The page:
Quick Notes: Protecting Sacred Lands, The Interfaith Observer, and Teenage Clergy

Jason Pitzl-Waters —  August 14, 2011 — 20 Comments

A few quick news notes for you on this Sunday morning.

Protecting Sacred Lands: The Environmental News Network reports that the Biodiversity Institute at the University of Oxford, in partnership with the Alliance of Religions and Conservation (ARC) and World Database on Sacred Natural Sites (SANASI), is creating a world map that will display sacred and holy places, including forests in an attempt to raise awareness for biodiversity conservation.

Sacred stream in Tibet. Photo: Shonil Bhagwat

A team of scientists from the University of Oxford are working on a world map which shows all the land owned or revered by various world religions. This “holy map” will display all the sacred sites from Jerusalem’s Western Wall, to Masjid al-Haram in Mecca, to St. Peter’s Basilica in Vatican City. Just as interesting, the map will also show the great forests held sacred by various religions. Within these protected lands dwell a wide variety of life and high numbers of threatened species. […] “We urgently need to map this vast network of religious forests, sacred sites and other community-conserved areas to understand their role in biodiversity conservation,” added Dr. Shonil Bhagwat, also on the research team. “Such mapping can also allow the custodian communities, who have protected these sites for generations, to secure their legal status.”

It should be interesting to see the final results, and what the threshold will be to discern if something is holy/sacred. What about the San Francisco Peaks in Arizona? The Hill of Tara in Ireland? Would they be willing to list modern Pagan-owned lands like Circle Sanctuary or Stone City Pagan Sanctuary? Depending on where the line is drawn, much of the earth could be considered sacred and holy (especially if you’re a pantheist). It should also be interesting to see how this intersects with initiatives like Bolivia’s Law of Mother Earth.

The Interfaith Observer: COG Interfaith Reports announces that Rachael Watcher and Don Frew will be serving on the board for a new interfaith journal/website entitled The Interfaith Observer. Officially launching in September, the journal will endeavor to “explore interreligious relations and the interfaith movement as a whole.”

Don Frew at the Parliament of the World's Religions

“It will provide historical perspectives, survey current interfaith news, and otherwise provide maps and sign-posts for newcomers. It will offer a context to explore and respond to the new religious world around us. The Observer is designed as a resource for the general reader, anyone interested in the subject; but articles will be filled with references and links for those who wish to pursue a particular subject. Along with examining our spiritual and religious differences, the journal will inquire into shared core values, offer various perspectives on the unparalleled religious diversity enveloping humankind, reflect on theological and spiritual issues, and perhaps develop a social network for interfaith activists focused on service. A long-term goal is to help grow connective tissue between large interfaith ventures and stakeholders and the rest of us. We will promote the major institutional players. And provide space for the creative little guys all over the map who are doing wonderful new things.”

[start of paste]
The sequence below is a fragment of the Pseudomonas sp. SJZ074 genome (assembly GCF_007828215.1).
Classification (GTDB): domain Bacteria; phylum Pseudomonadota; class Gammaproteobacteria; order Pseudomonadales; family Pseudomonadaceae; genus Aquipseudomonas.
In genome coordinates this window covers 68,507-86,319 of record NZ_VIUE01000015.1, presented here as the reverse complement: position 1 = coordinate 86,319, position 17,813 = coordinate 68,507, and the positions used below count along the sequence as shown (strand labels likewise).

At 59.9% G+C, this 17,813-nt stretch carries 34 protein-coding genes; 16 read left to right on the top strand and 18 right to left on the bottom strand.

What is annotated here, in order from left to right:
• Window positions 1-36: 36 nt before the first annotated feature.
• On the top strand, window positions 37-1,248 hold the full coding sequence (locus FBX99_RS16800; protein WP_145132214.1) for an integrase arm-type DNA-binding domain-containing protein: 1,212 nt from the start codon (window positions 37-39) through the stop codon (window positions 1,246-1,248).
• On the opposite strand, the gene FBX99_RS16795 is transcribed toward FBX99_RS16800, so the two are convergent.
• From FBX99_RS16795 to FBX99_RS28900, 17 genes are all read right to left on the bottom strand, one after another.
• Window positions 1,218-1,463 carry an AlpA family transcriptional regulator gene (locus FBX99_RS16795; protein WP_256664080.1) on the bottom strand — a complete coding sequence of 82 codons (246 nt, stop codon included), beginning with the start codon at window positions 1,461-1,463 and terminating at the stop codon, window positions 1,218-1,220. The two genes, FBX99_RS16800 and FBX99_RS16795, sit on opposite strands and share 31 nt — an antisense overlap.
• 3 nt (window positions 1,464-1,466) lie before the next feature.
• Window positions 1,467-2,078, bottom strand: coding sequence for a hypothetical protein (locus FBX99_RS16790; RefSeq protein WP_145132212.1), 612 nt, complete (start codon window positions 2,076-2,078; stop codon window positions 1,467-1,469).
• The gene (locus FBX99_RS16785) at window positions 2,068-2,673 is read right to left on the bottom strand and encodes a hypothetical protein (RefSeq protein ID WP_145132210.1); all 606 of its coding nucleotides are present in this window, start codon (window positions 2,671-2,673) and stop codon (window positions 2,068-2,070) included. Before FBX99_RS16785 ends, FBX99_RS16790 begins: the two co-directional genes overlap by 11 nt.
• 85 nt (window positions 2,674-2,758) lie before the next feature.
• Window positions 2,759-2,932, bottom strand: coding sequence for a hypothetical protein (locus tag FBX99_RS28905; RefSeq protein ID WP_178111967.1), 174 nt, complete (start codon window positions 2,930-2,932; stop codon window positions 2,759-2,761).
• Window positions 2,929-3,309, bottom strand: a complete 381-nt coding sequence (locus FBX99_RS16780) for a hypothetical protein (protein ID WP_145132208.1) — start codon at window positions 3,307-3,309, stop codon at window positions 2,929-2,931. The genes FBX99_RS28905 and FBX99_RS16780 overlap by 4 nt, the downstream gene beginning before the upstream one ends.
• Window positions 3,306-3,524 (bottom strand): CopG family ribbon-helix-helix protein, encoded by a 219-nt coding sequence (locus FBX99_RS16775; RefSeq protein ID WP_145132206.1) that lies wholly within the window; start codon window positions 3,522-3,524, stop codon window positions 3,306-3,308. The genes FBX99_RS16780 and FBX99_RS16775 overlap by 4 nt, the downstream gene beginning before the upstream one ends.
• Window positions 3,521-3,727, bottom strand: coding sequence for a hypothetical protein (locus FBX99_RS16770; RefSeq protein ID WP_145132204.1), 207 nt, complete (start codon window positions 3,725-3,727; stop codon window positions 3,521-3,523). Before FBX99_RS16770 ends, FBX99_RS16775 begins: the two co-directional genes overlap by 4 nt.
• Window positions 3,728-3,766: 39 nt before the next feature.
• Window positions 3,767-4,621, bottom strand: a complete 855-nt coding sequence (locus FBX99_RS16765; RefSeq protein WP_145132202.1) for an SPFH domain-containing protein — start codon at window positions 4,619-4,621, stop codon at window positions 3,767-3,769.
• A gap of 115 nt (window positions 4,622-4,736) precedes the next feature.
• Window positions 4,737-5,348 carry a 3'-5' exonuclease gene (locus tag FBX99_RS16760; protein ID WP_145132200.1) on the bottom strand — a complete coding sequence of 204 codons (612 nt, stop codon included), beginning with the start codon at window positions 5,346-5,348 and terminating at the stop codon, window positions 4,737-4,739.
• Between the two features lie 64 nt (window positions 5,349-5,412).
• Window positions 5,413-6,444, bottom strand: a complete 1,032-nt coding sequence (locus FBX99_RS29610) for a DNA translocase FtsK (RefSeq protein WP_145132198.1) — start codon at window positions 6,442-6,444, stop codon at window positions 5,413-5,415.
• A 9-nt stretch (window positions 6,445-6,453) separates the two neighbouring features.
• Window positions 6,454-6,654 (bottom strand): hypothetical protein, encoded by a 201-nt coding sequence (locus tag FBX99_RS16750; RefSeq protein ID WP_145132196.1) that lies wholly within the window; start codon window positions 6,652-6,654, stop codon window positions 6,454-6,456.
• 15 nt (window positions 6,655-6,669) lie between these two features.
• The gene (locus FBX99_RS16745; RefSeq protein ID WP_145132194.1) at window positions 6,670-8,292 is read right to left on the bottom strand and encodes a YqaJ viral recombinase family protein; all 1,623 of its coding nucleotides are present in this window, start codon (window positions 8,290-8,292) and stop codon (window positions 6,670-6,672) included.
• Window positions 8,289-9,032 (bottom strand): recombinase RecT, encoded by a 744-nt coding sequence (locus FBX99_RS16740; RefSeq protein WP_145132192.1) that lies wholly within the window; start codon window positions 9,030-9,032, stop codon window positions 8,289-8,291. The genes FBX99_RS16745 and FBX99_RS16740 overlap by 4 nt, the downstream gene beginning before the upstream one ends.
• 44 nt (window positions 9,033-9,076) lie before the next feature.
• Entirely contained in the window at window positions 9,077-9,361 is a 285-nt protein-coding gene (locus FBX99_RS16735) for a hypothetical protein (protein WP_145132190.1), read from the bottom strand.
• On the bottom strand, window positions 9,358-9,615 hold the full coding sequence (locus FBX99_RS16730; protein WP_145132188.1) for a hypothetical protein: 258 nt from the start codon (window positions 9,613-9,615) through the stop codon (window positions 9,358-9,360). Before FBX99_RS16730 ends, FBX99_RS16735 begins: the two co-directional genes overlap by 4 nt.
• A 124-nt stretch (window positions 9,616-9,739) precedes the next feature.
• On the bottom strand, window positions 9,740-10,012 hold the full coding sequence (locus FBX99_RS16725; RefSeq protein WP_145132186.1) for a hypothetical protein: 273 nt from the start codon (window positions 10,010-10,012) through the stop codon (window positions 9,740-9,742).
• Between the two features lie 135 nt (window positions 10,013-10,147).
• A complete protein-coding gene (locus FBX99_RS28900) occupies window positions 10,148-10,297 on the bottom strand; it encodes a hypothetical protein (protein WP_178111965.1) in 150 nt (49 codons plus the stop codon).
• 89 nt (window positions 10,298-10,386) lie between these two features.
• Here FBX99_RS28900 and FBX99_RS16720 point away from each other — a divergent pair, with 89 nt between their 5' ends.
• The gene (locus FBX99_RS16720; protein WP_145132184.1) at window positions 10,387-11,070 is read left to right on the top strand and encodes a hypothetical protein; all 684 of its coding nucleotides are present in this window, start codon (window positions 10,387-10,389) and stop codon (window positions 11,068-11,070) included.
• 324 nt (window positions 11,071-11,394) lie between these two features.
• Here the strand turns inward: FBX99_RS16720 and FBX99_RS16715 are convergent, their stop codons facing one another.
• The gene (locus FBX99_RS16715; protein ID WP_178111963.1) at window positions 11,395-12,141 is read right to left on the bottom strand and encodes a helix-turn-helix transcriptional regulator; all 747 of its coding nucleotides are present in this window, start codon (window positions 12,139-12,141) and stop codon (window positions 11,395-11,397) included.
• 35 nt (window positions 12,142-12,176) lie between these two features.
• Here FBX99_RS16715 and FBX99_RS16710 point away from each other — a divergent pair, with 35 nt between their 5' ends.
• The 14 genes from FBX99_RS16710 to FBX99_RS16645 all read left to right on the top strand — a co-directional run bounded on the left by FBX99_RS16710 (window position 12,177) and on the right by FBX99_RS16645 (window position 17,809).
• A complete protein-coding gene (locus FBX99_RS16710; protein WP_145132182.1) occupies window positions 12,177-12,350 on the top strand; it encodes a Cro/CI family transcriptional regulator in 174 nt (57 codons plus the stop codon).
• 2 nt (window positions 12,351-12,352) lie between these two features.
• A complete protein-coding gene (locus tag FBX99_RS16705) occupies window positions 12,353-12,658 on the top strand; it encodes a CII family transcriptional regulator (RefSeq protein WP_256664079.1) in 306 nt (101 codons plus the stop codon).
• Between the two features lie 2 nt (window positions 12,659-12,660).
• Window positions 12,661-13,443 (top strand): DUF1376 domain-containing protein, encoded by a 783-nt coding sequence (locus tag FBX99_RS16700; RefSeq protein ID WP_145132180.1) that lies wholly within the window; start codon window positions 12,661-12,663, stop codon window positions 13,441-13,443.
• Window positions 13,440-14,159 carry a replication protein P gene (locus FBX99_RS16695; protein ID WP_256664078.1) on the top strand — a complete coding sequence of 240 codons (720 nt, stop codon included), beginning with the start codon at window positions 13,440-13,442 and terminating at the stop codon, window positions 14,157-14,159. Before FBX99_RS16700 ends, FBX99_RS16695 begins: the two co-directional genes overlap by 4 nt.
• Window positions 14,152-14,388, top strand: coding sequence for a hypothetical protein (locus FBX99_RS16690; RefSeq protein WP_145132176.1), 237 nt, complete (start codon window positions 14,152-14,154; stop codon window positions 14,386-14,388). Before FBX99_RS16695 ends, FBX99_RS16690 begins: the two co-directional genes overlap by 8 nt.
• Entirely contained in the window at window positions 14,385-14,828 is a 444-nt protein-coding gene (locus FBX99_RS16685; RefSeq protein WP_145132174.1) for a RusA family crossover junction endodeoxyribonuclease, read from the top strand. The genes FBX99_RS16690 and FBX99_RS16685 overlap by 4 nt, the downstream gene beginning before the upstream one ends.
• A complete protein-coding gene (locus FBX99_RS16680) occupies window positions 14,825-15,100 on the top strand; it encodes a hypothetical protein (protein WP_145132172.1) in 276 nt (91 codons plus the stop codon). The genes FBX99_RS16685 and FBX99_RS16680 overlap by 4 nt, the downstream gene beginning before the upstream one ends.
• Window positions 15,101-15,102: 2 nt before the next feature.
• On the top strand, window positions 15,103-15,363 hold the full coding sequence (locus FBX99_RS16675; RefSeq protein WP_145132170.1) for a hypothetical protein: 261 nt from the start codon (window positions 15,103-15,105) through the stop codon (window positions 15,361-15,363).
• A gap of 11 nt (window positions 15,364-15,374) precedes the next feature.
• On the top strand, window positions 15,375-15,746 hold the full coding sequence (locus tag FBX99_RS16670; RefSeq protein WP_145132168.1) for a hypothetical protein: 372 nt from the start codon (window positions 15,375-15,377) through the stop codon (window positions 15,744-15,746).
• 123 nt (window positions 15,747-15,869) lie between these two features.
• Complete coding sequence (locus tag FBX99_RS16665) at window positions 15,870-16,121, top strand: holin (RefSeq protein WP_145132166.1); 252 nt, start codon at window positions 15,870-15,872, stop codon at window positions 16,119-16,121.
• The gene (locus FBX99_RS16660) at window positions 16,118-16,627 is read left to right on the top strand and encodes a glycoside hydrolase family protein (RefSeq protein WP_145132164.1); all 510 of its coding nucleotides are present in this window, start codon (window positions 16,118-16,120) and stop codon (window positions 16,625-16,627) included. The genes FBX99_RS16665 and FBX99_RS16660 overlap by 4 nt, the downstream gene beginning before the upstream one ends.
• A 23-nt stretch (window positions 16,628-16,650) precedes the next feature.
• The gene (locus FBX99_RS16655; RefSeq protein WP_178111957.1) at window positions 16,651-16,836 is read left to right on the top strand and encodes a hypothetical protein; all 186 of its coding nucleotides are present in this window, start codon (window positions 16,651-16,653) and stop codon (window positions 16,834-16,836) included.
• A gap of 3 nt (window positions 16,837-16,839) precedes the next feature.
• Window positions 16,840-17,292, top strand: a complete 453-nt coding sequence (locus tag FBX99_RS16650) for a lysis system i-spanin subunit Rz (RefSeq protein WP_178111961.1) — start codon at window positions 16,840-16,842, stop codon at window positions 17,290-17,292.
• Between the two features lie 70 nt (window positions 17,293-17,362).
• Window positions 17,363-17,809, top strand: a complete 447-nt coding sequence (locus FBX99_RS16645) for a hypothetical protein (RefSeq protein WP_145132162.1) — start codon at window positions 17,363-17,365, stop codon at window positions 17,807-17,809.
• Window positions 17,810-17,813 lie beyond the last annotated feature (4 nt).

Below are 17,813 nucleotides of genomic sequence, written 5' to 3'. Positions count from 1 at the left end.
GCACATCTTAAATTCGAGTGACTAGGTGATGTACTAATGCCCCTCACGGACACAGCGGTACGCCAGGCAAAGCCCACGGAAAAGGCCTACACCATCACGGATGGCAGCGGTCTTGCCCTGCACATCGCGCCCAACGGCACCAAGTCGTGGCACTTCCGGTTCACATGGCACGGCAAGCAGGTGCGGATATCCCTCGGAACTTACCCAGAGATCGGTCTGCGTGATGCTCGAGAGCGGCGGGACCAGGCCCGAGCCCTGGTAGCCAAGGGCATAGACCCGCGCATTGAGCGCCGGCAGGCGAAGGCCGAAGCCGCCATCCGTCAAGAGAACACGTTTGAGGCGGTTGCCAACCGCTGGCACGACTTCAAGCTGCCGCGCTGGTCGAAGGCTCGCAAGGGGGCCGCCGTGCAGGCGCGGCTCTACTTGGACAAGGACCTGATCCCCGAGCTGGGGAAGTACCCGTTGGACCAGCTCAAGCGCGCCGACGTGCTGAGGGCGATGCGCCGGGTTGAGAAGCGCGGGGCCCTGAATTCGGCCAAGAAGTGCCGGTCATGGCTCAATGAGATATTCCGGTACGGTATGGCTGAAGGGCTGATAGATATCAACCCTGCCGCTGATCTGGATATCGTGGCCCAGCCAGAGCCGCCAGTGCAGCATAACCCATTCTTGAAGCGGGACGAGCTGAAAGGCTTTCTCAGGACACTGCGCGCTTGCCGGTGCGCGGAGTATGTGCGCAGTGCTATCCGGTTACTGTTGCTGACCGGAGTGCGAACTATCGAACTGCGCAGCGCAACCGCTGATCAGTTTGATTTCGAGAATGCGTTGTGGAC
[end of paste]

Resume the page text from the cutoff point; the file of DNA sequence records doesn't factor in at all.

Wiccan Elder Don Frew says that TIO will “be to interfaith work what Beliefnet and Patheos have been to comparative religion.” With two Pagans on the ground floor of this new initiative I feel confident that our perspectives and ideas will be included in their content. The Interfaith Observer launches on September 15th.

Teenage Clergy: This year Ganesh Chaturthi falls on September first, a ten-day festival in honor of the god Ganesha. The BBC reports that in Mumbai there is such a shortage of priests for this festival that teenagers are being trained and recruited to lead the necessary ceremonies.

Photo courtesy of the BBC

According to one estimate, there are barely 3,500 priests in the city when it needs at least eight times the number. So the festival organisers have decided to train 700 young boys and girls this year so that more priests can be made available. Interestingly, many of the children taking the “crash course” in priesthood are girls. “I know there will be some hesitation [to hire us] in the beginning because we are so young and then we are girls. But once [the clients] know that we are as good as traditional priests, they will hire us,” says a visibly excited 15-year-old Neha. […] “If the children learn the scriptures which are available in a condensed form and take their job seriously they will be accepted,” says Ganesh Pandey, a veteran priest.

You can see a video of this report, here. Why is there a priest shortage in India? One explanation is that priesthood is no longer seen as a fiscally attractive role, and many children of traditional priests are going into finance and other fields. This shortage has created new opportunities for younger people who may not have had the opportunity to become ritual leaders before. For modern Pagans, I wonder if this development amongst our cousins in Hinduism could offer a lesson in how we approach our own future leaders? To integrate them more fully into our rites, give them more responsibilities, and not shy away from teaching them our faith?